Last year in America, the median asking rent for a newly built apartment was an astonishing $1,372 a month. That's about 50 percent more than the typical rent nationwide. It marked a dramatic rise from what brand-new apartments were renting for just a few years ago.
And the steep sum shows a troubling disconnect in the country's rental market: While pressure has been building on low- and moderate-income households struggling to find affordable housing, we have largely been adding new supply tailored for the wealthy.
This chart, from a report on America's rental housing from the Harvard Joint Center for Housing Studies published today, illustrates that only about 10 percent of our recently added rental apartments would be affordable to the nearly half of renter households in America who make less than $35,000 a year:
The trend is particularly visible in cities like Washington, D.C., where cranes and construction crews have been busy for several years now since the recession erecting the kind of gleaming new apartment buildings that have high-end fixtures and concierges. For rent, they advertise, at $1,850 a month for a one-bedroom. Or $2,196. Or $2,994. Rooftop pool and grilling stations included.
Rarely are the cranes building affordable housing — either of the subsidized variety or the kind that's simply within reach of households making, say, $45,000 a year.
Developers are, in fact, responding to new demand from well-off renters. Over the last decade we've gained 9 million new renter households in America, thanks to demographic shifts and a falling homeowner rate. That's the largest increase in renters, according to the Harvard report, of any 10-year stretch on record. And the growth is coming from every demographic — including, most notably, the wealthy.
The number of renter households in the top 10th of the income spectrum rose 61 percent over that decade, more than for any other group. So developers are not simply building luxe apartments no one wants to rent.
But they're also responding to the worrisome dynamic that we've made it very, very difficult in many cities to construct market-rate housing that would be affordable to the middle class or modest renters. It's economically challenging for developers to create new apartments the median renter could afford — at about $875 a month — while covering the costs of constructing them.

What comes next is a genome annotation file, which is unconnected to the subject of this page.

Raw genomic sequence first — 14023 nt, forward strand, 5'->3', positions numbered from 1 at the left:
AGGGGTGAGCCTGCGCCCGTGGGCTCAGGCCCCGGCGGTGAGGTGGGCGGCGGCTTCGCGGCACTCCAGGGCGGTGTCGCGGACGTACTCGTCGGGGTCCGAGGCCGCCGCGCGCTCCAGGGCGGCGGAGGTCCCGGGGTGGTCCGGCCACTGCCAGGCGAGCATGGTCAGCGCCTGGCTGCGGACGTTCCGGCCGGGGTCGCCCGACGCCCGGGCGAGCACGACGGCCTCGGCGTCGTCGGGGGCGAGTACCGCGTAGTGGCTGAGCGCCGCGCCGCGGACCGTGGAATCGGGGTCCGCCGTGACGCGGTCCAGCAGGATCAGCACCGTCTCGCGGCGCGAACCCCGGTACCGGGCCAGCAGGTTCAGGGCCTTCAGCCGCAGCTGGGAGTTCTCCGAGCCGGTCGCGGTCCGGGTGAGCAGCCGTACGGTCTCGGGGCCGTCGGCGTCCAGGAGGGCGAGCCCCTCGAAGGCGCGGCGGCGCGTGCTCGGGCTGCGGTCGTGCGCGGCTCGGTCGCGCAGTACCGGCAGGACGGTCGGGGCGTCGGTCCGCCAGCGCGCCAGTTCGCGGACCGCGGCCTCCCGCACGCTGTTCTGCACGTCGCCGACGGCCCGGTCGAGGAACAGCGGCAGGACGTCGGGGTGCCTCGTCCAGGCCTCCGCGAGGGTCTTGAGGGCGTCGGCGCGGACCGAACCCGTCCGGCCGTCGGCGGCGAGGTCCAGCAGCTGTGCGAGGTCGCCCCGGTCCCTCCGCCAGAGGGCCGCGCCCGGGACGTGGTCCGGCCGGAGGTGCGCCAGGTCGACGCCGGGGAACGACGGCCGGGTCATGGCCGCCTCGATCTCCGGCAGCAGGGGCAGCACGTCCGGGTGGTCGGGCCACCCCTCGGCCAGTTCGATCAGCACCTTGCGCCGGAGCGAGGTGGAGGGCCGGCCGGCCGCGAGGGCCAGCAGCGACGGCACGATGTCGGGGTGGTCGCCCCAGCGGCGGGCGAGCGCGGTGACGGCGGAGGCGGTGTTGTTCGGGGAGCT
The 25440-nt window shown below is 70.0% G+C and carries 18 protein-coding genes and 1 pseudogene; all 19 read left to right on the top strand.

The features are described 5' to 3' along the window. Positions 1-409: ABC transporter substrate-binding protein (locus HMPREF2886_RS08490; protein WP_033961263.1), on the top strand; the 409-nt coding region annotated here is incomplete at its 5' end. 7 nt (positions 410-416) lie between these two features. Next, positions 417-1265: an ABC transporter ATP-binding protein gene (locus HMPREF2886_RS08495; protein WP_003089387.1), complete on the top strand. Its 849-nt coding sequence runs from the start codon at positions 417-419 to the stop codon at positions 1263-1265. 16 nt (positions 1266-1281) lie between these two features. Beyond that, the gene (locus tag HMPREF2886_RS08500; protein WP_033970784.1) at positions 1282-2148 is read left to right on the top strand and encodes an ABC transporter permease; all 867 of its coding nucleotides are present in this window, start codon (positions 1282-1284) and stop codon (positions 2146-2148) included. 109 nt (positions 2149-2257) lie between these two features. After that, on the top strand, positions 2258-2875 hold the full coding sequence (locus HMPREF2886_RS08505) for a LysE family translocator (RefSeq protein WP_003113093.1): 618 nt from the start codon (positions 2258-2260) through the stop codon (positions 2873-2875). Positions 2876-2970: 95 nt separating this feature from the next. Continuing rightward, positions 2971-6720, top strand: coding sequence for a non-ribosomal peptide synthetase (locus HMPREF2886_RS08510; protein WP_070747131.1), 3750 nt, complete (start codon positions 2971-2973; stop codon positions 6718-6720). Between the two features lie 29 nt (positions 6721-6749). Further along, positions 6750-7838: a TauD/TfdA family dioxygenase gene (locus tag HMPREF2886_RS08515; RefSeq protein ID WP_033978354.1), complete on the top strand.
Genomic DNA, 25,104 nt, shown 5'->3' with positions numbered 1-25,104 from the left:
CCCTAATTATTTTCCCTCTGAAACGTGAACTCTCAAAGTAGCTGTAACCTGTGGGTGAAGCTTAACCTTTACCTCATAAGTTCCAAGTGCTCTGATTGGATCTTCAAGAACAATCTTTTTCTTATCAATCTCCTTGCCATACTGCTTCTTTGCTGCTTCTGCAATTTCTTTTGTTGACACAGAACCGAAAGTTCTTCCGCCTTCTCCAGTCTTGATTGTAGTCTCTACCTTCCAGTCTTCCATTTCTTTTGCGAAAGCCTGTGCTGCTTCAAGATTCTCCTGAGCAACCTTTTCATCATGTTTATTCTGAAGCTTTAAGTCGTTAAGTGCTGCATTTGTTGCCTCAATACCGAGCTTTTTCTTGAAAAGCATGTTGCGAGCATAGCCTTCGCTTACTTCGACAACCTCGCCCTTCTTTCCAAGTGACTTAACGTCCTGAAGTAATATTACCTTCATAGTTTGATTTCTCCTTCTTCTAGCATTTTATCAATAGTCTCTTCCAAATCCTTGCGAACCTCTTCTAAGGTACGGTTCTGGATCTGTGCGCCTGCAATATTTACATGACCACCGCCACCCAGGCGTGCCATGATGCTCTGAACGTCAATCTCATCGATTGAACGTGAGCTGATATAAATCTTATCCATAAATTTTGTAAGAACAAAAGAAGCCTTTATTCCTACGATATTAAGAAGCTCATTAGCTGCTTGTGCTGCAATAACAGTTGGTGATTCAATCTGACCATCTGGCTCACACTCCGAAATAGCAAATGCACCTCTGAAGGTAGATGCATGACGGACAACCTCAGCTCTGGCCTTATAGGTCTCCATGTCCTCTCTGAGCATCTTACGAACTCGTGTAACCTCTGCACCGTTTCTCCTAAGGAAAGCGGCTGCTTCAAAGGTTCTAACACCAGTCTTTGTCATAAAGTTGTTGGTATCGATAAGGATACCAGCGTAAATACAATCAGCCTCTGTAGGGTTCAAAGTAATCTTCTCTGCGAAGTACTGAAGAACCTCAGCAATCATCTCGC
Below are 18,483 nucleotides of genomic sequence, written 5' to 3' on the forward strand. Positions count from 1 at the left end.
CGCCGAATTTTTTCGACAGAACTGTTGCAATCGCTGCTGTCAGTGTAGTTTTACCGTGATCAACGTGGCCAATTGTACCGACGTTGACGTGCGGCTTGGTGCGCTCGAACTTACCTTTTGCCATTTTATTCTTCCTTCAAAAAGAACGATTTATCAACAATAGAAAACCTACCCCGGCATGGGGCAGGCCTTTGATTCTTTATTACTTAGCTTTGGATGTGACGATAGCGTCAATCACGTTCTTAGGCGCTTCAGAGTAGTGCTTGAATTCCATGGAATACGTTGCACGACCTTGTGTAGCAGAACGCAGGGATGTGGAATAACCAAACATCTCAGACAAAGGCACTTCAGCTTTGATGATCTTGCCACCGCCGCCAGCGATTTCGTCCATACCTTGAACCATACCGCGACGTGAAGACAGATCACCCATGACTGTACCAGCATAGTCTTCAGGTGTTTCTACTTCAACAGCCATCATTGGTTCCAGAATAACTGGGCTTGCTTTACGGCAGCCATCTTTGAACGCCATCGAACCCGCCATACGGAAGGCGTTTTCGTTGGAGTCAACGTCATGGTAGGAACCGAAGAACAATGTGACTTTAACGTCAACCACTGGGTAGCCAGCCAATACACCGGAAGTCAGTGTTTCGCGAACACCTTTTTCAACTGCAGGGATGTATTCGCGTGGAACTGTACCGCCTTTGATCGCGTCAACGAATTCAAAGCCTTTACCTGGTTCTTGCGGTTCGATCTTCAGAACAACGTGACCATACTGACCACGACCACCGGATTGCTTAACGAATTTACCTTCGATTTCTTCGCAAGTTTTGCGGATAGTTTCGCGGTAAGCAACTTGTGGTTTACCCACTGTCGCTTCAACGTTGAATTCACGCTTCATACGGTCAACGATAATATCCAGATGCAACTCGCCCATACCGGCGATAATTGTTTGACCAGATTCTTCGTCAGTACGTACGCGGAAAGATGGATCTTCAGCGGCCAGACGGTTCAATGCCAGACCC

Height limits, parking requirements and zoning restrictions all push up the cost of construction. So do lengthy design reviews and legal battles with neighborhoods opposed to new development. Developers must also build at the densities communities allow, and in the limited places where they allow higher density. And if a given parcel of land is only zoned for about five stories of apartments, those apartments may have to command $2,500 a month each to make the project profitable.
It has meanwhile grown much harder to build affordable housing with public subsidies (see the ease with which Donald Trump's father once did this in a different era). Public support has dwindled, and developers who now want to tackle such projects often have to weave together multiple complex tax credits and subsidy steams.
Of course, it's true that the vast majority of our rental housing isn't housing that was built in the last few years. And, in theory, as wealthy renters move into these newly built apartments, some of the older housing supply should trickle down to more modest-income renters. From 2003 to 2013, according to the Harvard report, this kind of filtering added about 11 percent more housing to the cheapest rental stock, homes affordable to the one in five renter households who earn less than $15,000 a year.
But most of those filtering gains were offset by other losses: During the same time span, roughly the same amount of low-cost rental housing permanently left the housing stock because of deterioration and demolition. Cheap housing has also been disappearing as developers upgrade old units to "vintage" homes that command higher rents.
In total, the number of low-cost rentals from 2003-2013 increased by about 10 percent. The number of low-income renter households in search of such housing rose, over the same time, by 40 percent. And these families have also largely missed out on the other big shift in the rental market, as single-family homes have been converted into rentals since the housing bust. Those properties are largely out of reach, too.
The end result? It may feel like we're back to building again — and a lot of that new construction is meant for renters, not homeowners — but huge shares of low- and modest-income households are still paying far more in rent than economists think they should: